Central Montana Obituaries

In memory of those we've lived with,

loved with,

and learned with.

Our finest regards.

Walter Kennon Lacy 79 of Stanford Passed away on Thursday morning, December 24, 2020ending a long andvaliant battle with illness.  He was in the care of Benefis Healthcare in Great Falls.  He was born July 30, 1941 in LittleRock, AK the son of Walter K. and Ruth I. (Wiggins) Lacy.  

Walters childhood and early years were spent in McRae and Searcy, Arkansas and Fairfield and Vallejo, CA.  As an adult Walter moved to Alaska working various jobs, married and had 3 children. A good Samaritan he helped anyone in need if he possibly could do so.  Henjoyed hunting, fishing and dog mushing.  Rolling the road by car, truck, motorhome or motorcycle was his pleasure.  An entertainer at heart Walter loved to make peoplelaugh.  Hloved to talk and talk he did.

Over the course of his life Walter was a logger, a cab driver, a car salesman, an ad man and photographer for the Anchorage DailyNews, a chef and baker at Barter Island on the DEW line (a series of defensive radar stationsnear the 70th parallel intended to give warning of hostile aircraftor missiles).  Walter wasalso a gold miner.  Returning to the lower 48 in 1998, he and his wife Barbara owned and operated Alaska Gold and Ivory Artifact Museum and Jewelry Shop in Pennsylvania and later in the Ozark Mountains of Arkansas.  In 2000 Walt and Barb headed to Arizona where the lure of gold took them out into the mountains and deserts.  As a Fisher metal detector salesman, he instructed his clients in their use and provided them great enjoyment in guided field experiences.

Walter loved his wife, children and friends.  Hisgreatly missed and loved by them all.

Walter is survived by his wife of 30 years, Barbara (Kalke) who came to beour mom to Walterthree sons:James (and wife Michelle) of Jackson, CA,Charles (and wife Christina) of Grass Range, MT andWalter K., II of Miles City, MT and Devils Lake, ND.  Grandfather Walter dearly loved his 3 grandchildren, Barbara Joann Lacy, Joseph James Lacy and Charlie Christine Lacy.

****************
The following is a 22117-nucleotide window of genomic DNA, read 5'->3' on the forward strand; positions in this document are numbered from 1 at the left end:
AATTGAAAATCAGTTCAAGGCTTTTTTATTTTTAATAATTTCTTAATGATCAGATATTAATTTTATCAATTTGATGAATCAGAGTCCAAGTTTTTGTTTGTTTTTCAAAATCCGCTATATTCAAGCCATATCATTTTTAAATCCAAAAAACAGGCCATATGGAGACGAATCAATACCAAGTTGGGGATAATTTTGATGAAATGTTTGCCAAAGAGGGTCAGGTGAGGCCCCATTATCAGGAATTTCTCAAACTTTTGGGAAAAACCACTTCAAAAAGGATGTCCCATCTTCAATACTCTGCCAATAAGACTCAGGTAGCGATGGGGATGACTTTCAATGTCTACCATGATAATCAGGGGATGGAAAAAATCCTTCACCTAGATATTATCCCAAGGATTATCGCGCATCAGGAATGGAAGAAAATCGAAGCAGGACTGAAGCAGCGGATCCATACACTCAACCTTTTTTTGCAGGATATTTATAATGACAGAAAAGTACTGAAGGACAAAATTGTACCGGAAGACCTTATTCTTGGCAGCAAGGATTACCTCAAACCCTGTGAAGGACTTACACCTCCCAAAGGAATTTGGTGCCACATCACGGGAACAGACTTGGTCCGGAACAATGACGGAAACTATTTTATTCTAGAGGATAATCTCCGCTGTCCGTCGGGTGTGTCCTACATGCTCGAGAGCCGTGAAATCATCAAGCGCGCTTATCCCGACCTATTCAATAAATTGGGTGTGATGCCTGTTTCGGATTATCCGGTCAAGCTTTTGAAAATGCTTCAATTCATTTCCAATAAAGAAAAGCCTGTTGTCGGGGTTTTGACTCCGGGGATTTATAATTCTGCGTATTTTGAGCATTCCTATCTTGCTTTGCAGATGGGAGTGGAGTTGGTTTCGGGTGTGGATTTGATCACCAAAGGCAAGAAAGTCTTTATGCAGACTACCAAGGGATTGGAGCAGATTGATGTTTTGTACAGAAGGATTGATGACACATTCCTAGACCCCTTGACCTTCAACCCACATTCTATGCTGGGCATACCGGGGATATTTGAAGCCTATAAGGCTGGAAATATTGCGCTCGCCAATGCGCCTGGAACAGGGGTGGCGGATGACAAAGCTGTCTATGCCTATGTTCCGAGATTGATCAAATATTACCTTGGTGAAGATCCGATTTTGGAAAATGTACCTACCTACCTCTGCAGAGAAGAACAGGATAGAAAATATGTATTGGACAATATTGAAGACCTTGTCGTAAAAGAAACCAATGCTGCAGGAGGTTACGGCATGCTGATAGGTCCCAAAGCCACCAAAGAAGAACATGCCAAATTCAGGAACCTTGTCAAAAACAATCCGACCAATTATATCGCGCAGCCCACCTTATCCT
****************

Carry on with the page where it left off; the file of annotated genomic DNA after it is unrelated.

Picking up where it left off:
Walter was preceded in death by his parentshissister Carolyn Lacy and an infant brother William Lacy.

Cremation has taken place under the direction of the Cloyd Funeral Home.  Celebration of Life will be announced later.

If so desired friends are asked to make memorials to the Trinity Lutheran Church of Stanford or thecharity of their choice and they may be left with the Cloyd Funeral Home.  Condolences for the family may be posted online at www.cloydfuneralhome.com.


Kenneth “Ken” E. Lahneman, 75, passed away Saturday, January 2, 2021 in Lewistown, MT.  

Kenny was born in Clementon, NJ on August 19, 1945.  Kenny worked as an apartment manager part-time and a full-time painter. He had many talents, but his profession was a painter until he retired.

Kenny was a hardworking man that supported his family.  He did not stop for anything because providing for his family was his main priority. He enjoyed spending time with his children every summer when they visited where they spent most days at Atlantic City Boardwalk. 

Kenny was loved by many and enjoyed spending time with family and friends.Kenny moved to Montana in 2008; where he called this, his last home.  

Kenny is survived by his children, Kenneth Lahneman of Alaska, Paul (Michelle) Lahneman of Williamstown, MT, Jason Lahneman and girlfriend Elisha Darnell of Cleveland, NC, and Lisa (Mitch) Bayonne of Natchitoches, LA; grandchildren, Nikolaus Lahneman, Kobe Sanders, Jared Lahneman, Cheyenne Lahneman, Jazzmin Lahneman, Harley Lahneman, and Patrick Bayonne; and brother, Donald Lahneman of New Jersey.

He is preceded in death by his parents, Frederick and Doris Jones Lahneman of New Jersey;sisterDoris Lahneman of New Jersey;brother, Frederick Lahneman of New Jersey; and son,Adam Lahneman of Louisiana.

Kenny was blessed by two amazing friends, Rula and Michael McKinlay that were by his side until he passed away.

At Ken’s request, cremation has taken place and no services are planned.  Memorial donations can be made to a charity of your choice.

Arrangements and cremation are under the care of Creel Funeral Home.  Ken’s family and friends can share memories and condolences at www.creelfuneralhome.com


Julia Ann Kaiser Licari, 83, passed away Tuesday, January5, 2021at the Central Montana Medical Center.